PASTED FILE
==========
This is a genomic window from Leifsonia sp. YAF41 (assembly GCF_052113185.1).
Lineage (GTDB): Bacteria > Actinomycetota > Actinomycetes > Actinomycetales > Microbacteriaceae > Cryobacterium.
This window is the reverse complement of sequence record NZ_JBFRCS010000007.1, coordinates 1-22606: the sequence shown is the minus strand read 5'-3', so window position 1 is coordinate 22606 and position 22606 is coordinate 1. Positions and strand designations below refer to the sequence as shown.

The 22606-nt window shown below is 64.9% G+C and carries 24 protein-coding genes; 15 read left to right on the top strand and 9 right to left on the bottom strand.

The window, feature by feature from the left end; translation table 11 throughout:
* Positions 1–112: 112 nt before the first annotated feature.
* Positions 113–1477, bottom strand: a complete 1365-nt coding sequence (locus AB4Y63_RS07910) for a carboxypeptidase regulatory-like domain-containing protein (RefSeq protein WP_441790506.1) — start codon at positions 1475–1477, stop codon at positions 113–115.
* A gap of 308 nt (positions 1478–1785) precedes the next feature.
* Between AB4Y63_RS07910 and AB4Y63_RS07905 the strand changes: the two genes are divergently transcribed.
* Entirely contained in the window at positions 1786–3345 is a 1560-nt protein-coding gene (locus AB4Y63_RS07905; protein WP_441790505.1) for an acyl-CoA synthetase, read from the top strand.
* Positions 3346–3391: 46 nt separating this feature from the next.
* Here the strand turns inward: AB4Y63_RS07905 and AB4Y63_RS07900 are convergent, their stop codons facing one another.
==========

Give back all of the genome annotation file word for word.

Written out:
This is a genomic window from Leifsonia sp. YAF41 (assembly GCF_052113185.1).
Lineage (GTDB): Bacteria > Actinomycetota > Actinomycetes > Actinomycetales > Microbacteriaceae > Cryobacterium.
This window is the reverse complement of sequence record NZ_JBFRCS010000007.1, coordinates 1-22606: the sequence shown is the minus strand read 5'-3', so window position 1 is coordinate 22606 and position 22606 is coordinate 1. Positions and strand designations below refer to the sequence as shown.

The 22606-nt window shown below is 64.9% G+C and carries 24 protein-coding genes; 15 read left to right on the top strand and 9 right to left on the bottom strand.

The window, feature by feature from the left end; translation table 11 throughout:
* Positions 1–112: 112 nt before the first annotated feature.
* Positions 113–1477, bottom strand: a complete 1365-nt coding sequence (locus AB4Y63_RS07910) for a carboxypeptidase regulatory-like domain-containing protein (RefSeq protein WP_441790506.1) — start codon at positions 1475–1477, stop codon at positions 113–115.
* A gap of 308 nt (positions 1478–1785) precedes the next feature.
* Between AB4Y63_RS07910 and AB4Y63_RS07905 the strand changes: the two genes are divergently transcribed.
* Entirely contained in the window at positions 1786–3345 is a 1560-nt protein-coding gene (locus AB4Y63_RS07905; protein WP_441790505.1) for an acyl-CoA synthetase, read from the top strand.
* Positions 3346–3391: 46 nt separating this feature from the next.
* Here the strand turns inward: AB4Y63_RS07905 and AB4Y63_RS07900 are convergent, their stop codons facing one another.